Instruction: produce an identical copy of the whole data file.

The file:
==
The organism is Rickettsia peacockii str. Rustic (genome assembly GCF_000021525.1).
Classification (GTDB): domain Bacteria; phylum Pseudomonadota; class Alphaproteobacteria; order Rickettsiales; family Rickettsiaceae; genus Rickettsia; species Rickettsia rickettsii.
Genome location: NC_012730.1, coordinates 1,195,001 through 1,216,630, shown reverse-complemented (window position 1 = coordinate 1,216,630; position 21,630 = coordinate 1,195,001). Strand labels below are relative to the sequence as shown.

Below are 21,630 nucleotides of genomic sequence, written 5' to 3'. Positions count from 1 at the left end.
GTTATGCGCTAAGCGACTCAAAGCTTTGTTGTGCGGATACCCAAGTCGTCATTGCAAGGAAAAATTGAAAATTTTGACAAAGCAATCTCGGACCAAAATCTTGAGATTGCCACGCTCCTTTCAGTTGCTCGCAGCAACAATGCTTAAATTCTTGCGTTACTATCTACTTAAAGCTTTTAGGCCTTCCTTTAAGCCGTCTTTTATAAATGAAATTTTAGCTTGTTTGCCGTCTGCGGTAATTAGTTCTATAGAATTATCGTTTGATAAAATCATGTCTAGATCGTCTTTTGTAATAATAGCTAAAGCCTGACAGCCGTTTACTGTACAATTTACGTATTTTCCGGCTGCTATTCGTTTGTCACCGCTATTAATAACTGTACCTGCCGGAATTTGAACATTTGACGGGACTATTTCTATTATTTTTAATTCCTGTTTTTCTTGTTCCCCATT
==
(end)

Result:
The organism is Rickettsia peacockii str. Rustic (genome assembly GCF_000021525.1).
Classification (GTDB): domain Bacteria; phylum Pseudomonadota; class Alphaproteobacteria; order Rickettsiales; family Rickettsiaceae; genus Rickettsia; species Rickettsia rickettsii.
Genome location: NC_012730.1, coordinates 1,195,001 through 1,216,630, shown reverse-complemented (window position 1 = coordinate 1,216,630; position 21,630 = coordinate 1,195,001). Strand labels below are relative to the sequence as shown.

Below are 21,630 nucleotides of genomic sequence, written 5' to 3'. Positions count from 1 at the left end.
GTTATGCGCTAAGCGACTCAAAGCTTTGTTGTGCGGATACCCAAGTCGTCATTGCAAGGAAAAATTGAAAATTTTGACAAAGCAATCTCGGACCAAAATCTTGAGATTGCCACGCTCCTTTCAGTTGCTCGCAGCAACAATGCTTAAATTCTTGCGTTACTATCTACTTAAAGCTTTTAGGCCTTCCTTTAAGCCGTCTTTTATAAATGAAATTTTAGCTTGTTTGCCGTCTGCGGTAATTAGTTCTATAGAATTATCGTTTGATAAAATCATGTCTAGATCGTCTTTTGTAATAATAGCTAAAGCCTGACAGCCGTTTACTGTACAATTTACGTATTTTCCGGCTGCTATTCGTTTGTCACCGCTATTAATAACTGTACCTGCCGGAATTTGAACATTTGACGGGACTATTTCTATTATTTTTAATTCCTGTTTTTCTTGTTCCCCATT